Why Do Space Heaters Melt Outlets?


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Nothing triggers more panic than a burnt outlet, especially when a space heater is involved. It means the internal circuit protection has failed, and a house fire is on the table. You can’t afford to ignore this.

Space heaters can melt outlets because they require a lot of power to run. And, some electrical systems are not designed to serve power-hungry appliances. That’s why outlets melt when you turn on the space heater for an extended period.

This post dives deep into why your outlets (also known as receptacles) melt when hooked up to a space heater. It covers everything, from the anatomy of a socket to replacing an outlet yourself. 

Why Did the Space Heater Melt Your Outlet?

Generally speaking, resistance is the number one cause of heating in electrical circuits. And it is usually the result of a faulty or overloaded outlet. If either of these two things happens, the circuit breaker should cut off the power supply to all the outlets. However, these circuit protectors are not bulletproof. They can fail, causing a house fire.

A handy person can replace a faulty socket in five minutes or less. In fact, there are many videos online showing everything you need to know about this simple swap. But you can stay with me, and I’ll show you how to change sockets like a pro.

Let’s explore some of the common causes of a melted outlet.

Factor #1: Old, Worn Out Wiring 

Since the electrical system lives between walls, it is hard to notice when things wear out. Breakages allow free-flowing energy to shoot from the nearest breaking point to another exposed part of the cable. As a result, the escaping current creates an arc that heats the surrounding material. You can solve this issue by having an electrician replace any worn-out cables.

Also, old receptacles may have corroded metal pieces inside. That means the contact area is less than the recommended size, which can increase resistance considerably. If unchecked, these opposing forces cause more heat. That’s when you’ll notice burn or smoke marks on the receptacle’s face.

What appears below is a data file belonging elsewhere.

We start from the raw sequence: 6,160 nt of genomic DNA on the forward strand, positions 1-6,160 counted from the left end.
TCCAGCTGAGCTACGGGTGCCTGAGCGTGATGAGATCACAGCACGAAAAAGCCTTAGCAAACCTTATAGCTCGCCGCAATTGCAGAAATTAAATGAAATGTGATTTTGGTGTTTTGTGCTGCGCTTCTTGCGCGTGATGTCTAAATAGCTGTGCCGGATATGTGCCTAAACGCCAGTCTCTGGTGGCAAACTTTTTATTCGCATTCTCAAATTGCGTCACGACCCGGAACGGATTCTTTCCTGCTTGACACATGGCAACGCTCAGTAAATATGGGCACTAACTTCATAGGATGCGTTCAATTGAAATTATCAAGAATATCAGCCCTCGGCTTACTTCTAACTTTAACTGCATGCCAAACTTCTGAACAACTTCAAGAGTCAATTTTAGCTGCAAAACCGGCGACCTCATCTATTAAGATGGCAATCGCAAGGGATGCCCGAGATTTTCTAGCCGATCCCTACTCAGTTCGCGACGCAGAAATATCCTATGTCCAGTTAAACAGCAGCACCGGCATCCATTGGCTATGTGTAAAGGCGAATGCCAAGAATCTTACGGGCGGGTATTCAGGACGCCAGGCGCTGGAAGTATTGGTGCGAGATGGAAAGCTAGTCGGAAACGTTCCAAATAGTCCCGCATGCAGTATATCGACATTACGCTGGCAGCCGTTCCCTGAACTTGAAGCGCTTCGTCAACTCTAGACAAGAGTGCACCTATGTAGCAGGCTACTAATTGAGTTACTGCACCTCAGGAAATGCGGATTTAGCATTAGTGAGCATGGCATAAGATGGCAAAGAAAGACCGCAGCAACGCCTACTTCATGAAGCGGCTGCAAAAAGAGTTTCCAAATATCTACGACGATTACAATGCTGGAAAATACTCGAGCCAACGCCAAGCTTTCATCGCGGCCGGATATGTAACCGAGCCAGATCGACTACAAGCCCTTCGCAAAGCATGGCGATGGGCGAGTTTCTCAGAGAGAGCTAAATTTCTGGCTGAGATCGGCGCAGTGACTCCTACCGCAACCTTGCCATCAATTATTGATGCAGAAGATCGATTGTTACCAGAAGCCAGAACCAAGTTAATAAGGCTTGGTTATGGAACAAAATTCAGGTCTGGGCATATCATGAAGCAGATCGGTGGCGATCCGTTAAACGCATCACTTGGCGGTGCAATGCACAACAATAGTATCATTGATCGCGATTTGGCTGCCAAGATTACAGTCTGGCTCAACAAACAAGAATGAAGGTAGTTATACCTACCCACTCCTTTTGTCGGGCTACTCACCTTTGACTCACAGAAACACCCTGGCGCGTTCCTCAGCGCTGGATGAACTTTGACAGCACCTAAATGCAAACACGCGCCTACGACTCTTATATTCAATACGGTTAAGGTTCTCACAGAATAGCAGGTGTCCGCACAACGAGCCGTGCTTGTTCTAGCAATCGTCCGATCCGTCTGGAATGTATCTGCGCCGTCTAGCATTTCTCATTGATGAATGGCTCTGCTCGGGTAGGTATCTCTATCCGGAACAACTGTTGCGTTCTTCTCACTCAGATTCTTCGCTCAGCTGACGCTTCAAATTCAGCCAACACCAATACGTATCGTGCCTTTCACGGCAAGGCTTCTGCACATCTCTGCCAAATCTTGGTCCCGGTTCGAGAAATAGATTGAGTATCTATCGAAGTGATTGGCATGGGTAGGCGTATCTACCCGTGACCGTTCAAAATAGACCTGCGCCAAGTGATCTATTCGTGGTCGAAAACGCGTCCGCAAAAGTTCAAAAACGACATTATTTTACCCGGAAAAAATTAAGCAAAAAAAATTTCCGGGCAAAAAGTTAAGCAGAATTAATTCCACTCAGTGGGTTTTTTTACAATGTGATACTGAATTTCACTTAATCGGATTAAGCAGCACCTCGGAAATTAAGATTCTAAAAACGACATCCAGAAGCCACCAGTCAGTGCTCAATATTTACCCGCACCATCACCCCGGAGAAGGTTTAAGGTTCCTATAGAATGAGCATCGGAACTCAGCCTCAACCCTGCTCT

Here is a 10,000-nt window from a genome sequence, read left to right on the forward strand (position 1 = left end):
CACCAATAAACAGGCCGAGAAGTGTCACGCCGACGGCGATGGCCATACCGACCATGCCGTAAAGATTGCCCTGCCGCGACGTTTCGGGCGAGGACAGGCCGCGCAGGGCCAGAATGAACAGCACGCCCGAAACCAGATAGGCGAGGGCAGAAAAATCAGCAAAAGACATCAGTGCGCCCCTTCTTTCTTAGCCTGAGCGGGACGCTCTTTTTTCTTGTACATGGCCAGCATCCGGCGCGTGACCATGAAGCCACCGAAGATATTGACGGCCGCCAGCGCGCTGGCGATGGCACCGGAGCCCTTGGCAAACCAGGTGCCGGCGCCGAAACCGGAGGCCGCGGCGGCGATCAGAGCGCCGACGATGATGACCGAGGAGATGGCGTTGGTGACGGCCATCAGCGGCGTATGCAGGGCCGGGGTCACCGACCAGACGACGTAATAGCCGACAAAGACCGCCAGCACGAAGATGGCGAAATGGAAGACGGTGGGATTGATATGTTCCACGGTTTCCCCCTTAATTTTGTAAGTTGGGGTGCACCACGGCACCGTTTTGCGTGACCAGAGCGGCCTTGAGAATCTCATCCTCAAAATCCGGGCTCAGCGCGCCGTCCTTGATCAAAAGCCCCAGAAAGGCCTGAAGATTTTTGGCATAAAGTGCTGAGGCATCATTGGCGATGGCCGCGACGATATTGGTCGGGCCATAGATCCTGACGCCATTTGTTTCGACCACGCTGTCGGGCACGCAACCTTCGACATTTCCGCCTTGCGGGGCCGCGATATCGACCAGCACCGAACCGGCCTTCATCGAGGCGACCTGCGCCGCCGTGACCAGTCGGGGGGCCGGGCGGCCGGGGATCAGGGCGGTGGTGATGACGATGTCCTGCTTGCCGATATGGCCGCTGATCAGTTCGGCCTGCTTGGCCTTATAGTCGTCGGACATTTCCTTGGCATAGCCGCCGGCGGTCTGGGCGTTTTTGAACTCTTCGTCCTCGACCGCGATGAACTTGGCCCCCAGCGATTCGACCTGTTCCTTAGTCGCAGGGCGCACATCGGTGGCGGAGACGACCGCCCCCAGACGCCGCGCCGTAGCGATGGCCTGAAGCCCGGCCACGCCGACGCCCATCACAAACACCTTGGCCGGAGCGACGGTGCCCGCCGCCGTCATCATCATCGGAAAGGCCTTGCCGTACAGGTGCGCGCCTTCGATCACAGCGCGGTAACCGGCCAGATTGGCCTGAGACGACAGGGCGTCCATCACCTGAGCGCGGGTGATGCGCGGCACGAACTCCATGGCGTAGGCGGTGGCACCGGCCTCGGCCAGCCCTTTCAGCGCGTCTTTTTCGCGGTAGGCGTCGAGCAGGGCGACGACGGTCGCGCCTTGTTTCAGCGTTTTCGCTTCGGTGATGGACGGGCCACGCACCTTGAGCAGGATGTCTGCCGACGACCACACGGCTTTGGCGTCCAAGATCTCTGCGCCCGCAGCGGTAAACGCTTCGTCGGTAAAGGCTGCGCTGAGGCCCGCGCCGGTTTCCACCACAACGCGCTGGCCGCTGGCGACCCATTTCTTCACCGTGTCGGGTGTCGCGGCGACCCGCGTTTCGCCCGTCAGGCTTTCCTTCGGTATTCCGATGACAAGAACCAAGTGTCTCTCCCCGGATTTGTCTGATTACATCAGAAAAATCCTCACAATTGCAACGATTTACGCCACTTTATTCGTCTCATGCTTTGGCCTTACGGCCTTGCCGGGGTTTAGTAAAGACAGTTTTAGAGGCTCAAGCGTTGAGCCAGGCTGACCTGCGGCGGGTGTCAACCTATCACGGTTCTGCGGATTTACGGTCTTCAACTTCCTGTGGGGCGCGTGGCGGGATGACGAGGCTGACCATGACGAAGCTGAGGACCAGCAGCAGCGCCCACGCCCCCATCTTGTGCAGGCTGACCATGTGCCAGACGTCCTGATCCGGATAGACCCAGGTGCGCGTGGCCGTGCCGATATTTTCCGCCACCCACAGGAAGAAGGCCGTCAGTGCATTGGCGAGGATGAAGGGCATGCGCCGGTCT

Fixing this is easy, replace all the outlets in the house with newer ones. It might cost a lot, especially when dealing with a big project, but it is worth the time, money, and effort.

Factor #2: Bad Contact between the Heater’s Plug and Outlet

This issue is probably the most common problem with melted outlets, and it is similar to a worn-out wire problem. The space between the plug and outlet connectors creates an arc discharge, heating the surrounding flammable material. This situation can escalate to a melted outlet or even a fire. To fix this, replace the heater’s plug and have an electrician inspect the socket.

Factor #3: Overloading an Outlet

People like to use multiple appliances at the same time. For example, you might be tempted to use the hairdryer on the same outlet as the space heater. This connection might seem convenient to the uninitiated, but it weighs heavily on the electrical system.

If the circuit breaker does not cut off the power at this point, you might notice some smoke and melt on the overloaded socket. It is even possible to find other hot electrical outlets throughout the house because they all live in the same line.

To avoid this, be sure to use the space heater in an exclusive receptacle. That gives the outlet some breathing space, making it capable of handling a heavy load. You can also use a lower power level on the space heater to reduce the amount of current it draws from the wall.

Is It Safe to Use a Melted Outlet?

The short answer is a resounding no. Any circuit with damaged outlets or devices should be de-energized to avoid further damage.